January 27, 2023

Xanax Buy

We build tomorrow

Photographers Are Becoming In-Demand Product Designers, Too

Become an AD PRO Member

Buy now for unlimited access and all of the benefits that only members get to experience.


Interior design and fine art curation are inextricably linked professions. In this image-saturated world, a certain type of cross-disciplinary collaboration is gaining ground. Photographers are stepping out from behind the scenes and mining their established relationships with interior designers to create new goods and product lines.

At the movement’s pinnacle is Gray Malin, the fine art photographer known for his color-saturated aerial imagery of scenes with an implied “wish you were here” siren call. It’s therefore not surprising that in addition to commissions with hotels such as the Mauna Kea, the Little Nell in Aspen, and the Beverly Hills Hotel, he’s collaborated with home brands including Serena & Lily and Diane James Home. “Interior design has been a lifelong passion of mine and being able to incorporate it into my business has been a dream,” Malin tells AD PRO. Like his other design partnerships, his latest product with Cloth & Company, a line of outdoor pillows that follows the duo’s kids’ furniture collection, is much softer and more tactile than his signature medium—and not a photographically literal application.

Gray Malin, sitting among his new line of outdoor pillows with Cloth & Company.

Courtesy of Cloth & Company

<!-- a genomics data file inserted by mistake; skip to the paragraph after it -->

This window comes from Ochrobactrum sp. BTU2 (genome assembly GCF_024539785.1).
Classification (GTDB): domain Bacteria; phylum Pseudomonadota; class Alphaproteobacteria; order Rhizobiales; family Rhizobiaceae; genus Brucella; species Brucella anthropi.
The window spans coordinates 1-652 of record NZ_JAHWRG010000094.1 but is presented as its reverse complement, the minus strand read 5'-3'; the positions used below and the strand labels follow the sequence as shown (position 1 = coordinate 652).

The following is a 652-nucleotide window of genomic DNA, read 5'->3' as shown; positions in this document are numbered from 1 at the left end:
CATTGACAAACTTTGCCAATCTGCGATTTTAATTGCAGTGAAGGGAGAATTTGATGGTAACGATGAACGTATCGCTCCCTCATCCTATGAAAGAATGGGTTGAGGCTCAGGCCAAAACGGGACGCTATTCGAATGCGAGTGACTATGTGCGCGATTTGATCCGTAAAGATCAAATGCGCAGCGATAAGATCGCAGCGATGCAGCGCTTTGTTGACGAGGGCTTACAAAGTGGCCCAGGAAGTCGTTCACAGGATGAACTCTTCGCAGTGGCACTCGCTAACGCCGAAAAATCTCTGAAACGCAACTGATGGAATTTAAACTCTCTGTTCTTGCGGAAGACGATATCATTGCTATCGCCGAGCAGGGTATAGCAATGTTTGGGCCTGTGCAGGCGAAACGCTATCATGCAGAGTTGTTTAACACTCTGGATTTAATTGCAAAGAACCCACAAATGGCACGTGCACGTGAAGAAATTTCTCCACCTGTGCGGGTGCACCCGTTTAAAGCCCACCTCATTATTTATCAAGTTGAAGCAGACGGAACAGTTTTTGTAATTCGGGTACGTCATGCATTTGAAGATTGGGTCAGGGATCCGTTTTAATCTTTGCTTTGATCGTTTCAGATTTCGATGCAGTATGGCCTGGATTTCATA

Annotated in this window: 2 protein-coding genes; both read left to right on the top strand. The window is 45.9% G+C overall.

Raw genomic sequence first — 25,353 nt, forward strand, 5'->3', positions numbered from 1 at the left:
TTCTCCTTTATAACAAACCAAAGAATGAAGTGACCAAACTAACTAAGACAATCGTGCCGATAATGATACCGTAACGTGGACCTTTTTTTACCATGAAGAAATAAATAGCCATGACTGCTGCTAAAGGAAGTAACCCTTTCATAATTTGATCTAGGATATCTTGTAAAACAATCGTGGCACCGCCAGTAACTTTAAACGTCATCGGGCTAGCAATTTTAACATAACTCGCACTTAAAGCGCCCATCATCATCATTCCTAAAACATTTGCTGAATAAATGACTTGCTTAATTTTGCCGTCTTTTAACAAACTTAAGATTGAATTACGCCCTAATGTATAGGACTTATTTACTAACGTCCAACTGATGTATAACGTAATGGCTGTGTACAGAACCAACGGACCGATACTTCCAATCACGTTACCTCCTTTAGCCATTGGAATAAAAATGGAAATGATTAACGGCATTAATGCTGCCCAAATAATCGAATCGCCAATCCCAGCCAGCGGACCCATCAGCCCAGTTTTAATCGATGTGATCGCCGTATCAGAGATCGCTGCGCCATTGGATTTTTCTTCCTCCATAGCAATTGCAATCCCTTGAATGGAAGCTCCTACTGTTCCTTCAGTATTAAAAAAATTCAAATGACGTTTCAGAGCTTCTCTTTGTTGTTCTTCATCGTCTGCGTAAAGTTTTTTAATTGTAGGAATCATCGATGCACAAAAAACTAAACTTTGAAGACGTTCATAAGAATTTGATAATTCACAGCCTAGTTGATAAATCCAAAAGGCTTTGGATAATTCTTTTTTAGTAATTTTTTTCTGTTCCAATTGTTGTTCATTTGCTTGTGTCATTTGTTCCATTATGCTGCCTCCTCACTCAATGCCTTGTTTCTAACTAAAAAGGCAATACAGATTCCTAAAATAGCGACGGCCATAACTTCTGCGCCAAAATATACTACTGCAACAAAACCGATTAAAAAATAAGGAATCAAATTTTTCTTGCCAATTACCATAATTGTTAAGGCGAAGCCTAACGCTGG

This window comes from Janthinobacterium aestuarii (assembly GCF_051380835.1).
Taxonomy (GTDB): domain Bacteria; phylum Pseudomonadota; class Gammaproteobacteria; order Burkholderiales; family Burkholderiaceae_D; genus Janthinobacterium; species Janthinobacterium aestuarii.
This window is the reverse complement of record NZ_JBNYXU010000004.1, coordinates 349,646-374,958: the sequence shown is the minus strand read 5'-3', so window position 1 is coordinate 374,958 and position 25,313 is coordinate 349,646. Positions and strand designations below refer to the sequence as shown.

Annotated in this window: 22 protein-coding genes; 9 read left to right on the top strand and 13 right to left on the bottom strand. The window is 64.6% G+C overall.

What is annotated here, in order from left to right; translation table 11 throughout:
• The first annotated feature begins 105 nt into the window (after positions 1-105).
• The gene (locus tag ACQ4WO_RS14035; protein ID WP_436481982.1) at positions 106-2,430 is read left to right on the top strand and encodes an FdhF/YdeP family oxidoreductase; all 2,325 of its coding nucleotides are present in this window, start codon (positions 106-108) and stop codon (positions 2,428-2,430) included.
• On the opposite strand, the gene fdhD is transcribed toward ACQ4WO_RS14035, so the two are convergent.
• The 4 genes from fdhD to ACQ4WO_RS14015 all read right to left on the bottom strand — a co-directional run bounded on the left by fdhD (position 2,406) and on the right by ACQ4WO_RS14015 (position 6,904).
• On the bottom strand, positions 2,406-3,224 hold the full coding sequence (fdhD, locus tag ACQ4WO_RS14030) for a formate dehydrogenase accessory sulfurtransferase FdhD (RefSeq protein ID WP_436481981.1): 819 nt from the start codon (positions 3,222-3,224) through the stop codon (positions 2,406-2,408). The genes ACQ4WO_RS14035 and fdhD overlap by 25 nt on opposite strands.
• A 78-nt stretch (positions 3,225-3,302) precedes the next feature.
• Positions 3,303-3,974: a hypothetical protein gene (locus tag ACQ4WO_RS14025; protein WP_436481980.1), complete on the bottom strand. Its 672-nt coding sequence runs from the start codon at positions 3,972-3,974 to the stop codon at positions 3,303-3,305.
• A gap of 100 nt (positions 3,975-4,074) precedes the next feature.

“When I began expanding my photography to home decor products, I started to think big and push the limits of how my artwork could translate to design-based collaborations and products,” Malin explains. “I realized that my brand and my eye for design could translate into larger collaborations where the design was inspired by my images and really brought my art to life in a new way.” For the throw pillow collection with Cloth & Company, Malin designed a series of fabrics emblazoned with patterns inspired by the beach, palm trees, umbrellas, pool floats, and other symbols of summer leisure.

Meanwhile, Robert Malmberg, who relocated last year from New York City to his family’s home base of Pensacola, Florida, developed in earnest a concept he had long casually considered. Malmberg was unimpressed with most photographic wallpapers he’d seen. So, the slower pace of pandemic life was the right time to focus on creating a line using his own source material. From there, he tapped into his network of interior designers for whom he had produced fine art prints to provide feedback.

“This project was a perfect match because my archives are so deep,” shares Malmberg of the thousands of still-life images, travel vignettes, landscapes, and other material from which he draws. “My wallpaper patterns are inspired by the collage work I do, and it’s a creative outlet for that,” he adds. So far, Malmberg offers 11 patterns in various colorways, each digitally printed on a nonwoven vellum and made to order to allow for custom scale and color requests.

Robert Malmberg holding the Distraction print from his debut collection of wallpaper.

Courtesy of Malmberg Studio

A number of other photographers offering their creative lenses to product design suggest the dynamic may be more than simply a trend. Henzel recently debuted a throw-pillow line with images by prominent names in contemporary art and photography, including Marilyn Minter and Juergen Teller. Photographer Ilan Rubin, who has extensively shot for Knoll and other commercial clients, partnered with Downing Frame to design a collection of apple boxes, and rug purveyor Kyle Bunting tapped Douglas Friedman to collaborate on a six-piece collection last year.

The branching out and stretching of creative muscles into other relevant fields can be fruitful for those who straddle the commercial and fine art worlds. Malmberg notes the opportunities that exist for the fine photographer in the home category: “There’s a great cross-pollination.”